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August 25, 2019 | Rome, Italy

Do The Right Thing

By | 2018-03-21T18:40:54+02:00 June 21st, 2010|Reviews|

4

Date: 1989

Director: Spike Lee

Starring: Danny Aiello, Ossie Davis, Ruby Dee, Richard Edson, Giancarlo Esposito, Bill Nunn, John Turturro

Race isn’t a category measured in skin tone. It’s a series of social performances. Director Spike Lee’s first film bets on those performances, which slip from vulnerable to extraordinary without notice. His ensemble cast hits all the right notes.

Mookie (baby-faced, brilliant Spike Lee) is a reluctant delivery boy for a pizza joint awkwardly stuffed inside Brooklyn’s mostly black Bed-Stuy neighborhood. Owner Sal (Danny Aiello) won’t compromise with customer Buggin’ Out (Giancarlo Esposito) over demands to replace the restaurant’s photos of Italian-Americans with photos of black brothers — since, after all, it’s only brothers who eat there.

Sal’s raging son Pino (John Turturro) will stop at nothing to turn his family against Mookie for being black. And Mookie stops at nothing to throw Puerto Rican girlfriend Tina off his scent (Rosie Perez with the earsplitting delivery that made her an icon).

Then there’s all the street roaming savants: soft-spoken messiah Da Mayor (Ossie Davis), boombox-freighting Radio Raheem (Bill Nunn), local DJ Mister Señor Love Daddy (ultra-smooth Samuel L. Jackson) and village idiot Smiley (Roger Guenveur Smith) who pesters everyone with that eerie photograph of Martin Luther King, Jr. and Malcolm X smiling in unison. It’s a comedy until someone loses an eye.

Lee can make the heart skip a beat or three with his intentional misfires: moments that brush up against the trigger only to have characters laugh it off.

But when Sal discovers he has one too many unsatisfied customers, the bright, saturated colors of the film’s first half are drained away by blood in the street. Da Mayor, a pacifist, is the one who commands Mookie to, “always do the right thing,” and he does — though King might be less inclined to agree than Mr. X.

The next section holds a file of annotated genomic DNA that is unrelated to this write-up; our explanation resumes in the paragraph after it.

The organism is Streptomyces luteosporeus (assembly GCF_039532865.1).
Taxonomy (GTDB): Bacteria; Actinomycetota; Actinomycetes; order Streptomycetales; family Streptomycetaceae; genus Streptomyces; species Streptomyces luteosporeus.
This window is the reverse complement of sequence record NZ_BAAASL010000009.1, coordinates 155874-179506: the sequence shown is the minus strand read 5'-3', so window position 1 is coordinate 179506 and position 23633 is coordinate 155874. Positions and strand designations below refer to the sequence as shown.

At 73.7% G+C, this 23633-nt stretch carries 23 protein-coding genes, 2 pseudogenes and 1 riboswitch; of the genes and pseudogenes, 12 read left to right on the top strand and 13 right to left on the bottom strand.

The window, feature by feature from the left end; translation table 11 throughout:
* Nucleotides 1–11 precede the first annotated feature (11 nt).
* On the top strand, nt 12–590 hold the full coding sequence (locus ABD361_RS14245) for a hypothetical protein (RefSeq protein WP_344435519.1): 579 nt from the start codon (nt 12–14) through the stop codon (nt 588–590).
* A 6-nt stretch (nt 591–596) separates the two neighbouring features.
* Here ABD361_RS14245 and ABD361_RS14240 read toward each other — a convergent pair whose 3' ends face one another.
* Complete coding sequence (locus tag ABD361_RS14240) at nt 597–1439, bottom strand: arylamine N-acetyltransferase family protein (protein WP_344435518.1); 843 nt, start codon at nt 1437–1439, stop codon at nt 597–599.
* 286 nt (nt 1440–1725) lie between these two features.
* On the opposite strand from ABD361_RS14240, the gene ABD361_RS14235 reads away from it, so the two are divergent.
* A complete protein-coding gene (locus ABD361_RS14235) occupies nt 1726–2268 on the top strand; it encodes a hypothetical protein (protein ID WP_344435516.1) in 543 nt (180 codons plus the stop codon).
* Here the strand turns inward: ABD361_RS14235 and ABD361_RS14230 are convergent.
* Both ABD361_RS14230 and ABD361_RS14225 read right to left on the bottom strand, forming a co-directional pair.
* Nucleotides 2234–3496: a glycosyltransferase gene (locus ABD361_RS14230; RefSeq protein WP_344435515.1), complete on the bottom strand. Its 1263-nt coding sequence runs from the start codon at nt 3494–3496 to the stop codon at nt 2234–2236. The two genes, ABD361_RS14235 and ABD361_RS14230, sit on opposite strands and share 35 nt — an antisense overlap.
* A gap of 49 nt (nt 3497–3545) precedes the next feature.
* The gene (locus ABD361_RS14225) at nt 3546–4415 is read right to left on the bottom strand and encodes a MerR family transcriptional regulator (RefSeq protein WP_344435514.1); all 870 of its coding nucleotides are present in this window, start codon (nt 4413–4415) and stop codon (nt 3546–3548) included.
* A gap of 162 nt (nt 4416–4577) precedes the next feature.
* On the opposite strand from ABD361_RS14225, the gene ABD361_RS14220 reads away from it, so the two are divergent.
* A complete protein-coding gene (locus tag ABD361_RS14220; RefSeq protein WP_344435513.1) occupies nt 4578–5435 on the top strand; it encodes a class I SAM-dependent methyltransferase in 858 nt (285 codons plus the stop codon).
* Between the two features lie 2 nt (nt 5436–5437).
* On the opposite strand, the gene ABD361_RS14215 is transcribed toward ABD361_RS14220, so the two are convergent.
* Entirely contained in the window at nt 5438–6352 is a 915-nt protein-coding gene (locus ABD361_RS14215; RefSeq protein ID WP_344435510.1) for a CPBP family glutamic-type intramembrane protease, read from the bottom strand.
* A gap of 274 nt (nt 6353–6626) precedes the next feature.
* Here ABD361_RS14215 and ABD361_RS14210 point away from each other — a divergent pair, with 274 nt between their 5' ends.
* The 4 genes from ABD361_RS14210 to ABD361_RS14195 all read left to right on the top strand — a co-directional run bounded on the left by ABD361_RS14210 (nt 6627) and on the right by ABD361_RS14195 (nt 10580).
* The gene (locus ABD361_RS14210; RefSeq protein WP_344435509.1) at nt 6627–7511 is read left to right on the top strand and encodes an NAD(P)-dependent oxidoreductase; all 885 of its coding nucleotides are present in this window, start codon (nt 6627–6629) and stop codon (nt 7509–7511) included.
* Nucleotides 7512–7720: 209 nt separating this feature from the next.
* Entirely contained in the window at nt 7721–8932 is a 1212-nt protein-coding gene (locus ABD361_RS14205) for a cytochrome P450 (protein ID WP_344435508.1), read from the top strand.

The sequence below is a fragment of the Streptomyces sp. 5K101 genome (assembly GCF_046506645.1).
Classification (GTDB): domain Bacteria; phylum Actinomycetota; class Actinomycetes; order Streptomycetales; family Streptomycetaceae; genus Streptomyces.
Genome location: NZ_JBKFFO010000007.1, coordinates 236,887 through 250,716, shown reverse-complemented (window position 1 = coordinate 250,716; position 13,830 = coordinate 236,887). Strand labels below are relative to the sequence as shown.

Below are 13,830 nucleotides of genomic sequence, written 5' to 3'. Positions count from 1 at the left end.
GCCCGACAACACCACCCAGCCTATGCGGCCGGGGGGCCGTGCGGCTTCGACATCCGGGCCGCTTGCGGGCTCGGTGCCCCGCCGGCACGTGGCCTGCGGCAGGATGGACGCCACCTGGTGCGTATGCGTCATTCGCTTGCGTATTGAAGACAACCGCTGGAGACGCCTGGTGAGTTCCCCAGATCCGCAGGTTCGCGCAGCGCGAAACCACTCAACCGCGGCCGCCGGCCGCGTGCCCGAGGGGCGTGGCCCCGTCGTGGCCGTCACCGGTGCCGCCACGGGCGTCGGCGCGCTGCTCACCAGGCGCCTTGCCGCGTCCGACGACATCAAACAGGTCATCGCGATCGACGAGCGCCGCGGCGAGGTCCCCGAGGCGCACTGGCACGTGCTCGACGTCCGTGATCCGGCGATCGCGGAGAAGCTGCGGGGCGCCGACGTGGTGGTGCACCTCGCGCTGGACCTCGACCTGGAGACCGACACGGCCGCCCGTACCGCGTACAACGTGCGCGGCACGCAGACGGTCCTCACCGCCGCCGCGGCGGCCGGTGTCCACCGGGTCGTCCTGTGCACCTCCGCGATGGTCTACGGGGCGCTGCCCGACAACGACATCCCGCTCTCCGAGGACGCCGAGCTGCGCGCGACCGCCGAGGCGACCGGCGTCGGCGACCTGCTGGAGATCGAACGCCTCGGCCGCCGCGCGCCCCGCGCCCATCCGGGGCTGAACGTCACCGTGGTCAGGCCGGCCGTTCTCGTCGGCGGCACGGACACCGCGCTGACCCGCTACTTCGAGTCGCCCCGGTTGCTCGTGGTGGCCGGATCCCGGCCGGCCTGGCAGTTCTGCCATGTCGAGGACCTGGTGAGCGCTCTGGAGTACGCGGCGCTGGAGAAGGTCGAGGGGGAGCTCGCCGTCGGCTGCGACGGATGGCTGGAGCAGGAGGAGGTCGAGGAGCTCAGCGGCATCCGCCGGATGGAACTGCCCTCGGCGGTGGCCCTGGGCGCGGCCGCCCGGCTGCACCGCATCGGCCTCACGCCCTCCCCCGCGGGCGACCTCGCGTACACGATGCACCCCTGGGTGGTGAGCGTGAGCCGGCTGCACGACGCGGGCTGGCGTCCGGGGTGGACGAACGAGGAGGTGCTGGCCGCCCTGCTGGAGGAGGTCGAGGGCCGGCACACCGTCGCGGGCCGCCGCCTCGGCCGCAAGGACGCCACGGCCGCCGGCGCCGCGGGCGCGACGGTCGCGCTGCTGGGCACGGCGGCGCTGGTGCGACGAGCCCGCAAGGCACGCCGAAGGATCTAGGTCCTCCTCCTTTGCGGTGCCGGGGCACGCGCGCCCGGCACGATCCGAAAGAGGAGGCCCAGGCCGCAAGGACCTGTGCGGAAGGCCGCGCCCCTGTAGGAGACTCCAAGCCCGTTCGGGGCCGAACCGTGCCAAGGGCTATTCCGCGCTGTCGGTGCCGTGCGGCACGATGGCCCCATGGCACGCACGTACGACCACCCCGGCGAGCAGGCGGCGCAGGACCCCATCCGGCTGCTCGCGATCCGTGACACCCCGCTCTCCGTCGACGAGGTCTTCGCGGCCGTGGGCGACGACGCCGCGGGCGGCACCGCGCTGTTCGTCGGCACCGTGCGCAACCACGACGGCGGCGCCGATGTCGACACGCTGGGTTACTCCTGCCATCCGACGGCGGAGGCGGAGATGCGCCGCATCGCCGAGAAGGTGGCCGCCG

Lee’s film asks an enormous question. Is it violence what it takes to finally stir people from their sleepwalk through oppression? Director Paul Haggis’s lesser meditation on race relations, 2004’s “Crash”, won an Oscar for Best Picture while this masterpiece unjustly went without a nomination.

About the Author:

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Lauren Jurgensen graduated with a degree in Cultural Anthropology from the University of Mary Washington. When she wasn't studying the coming-of-age rituals of West Africans, she was writing daily for local papers in the Washington, D.C.-Metro area. A passion for spreading the word about world cinema eventually led her to become president of the campus film club. There, she insisted on screening Italian crime dramas and the Rome-set films of director Federico Fellini. She lives in Virginia, where she writes haiku, bikes, and builds an endless personal library of books and vinyl records.

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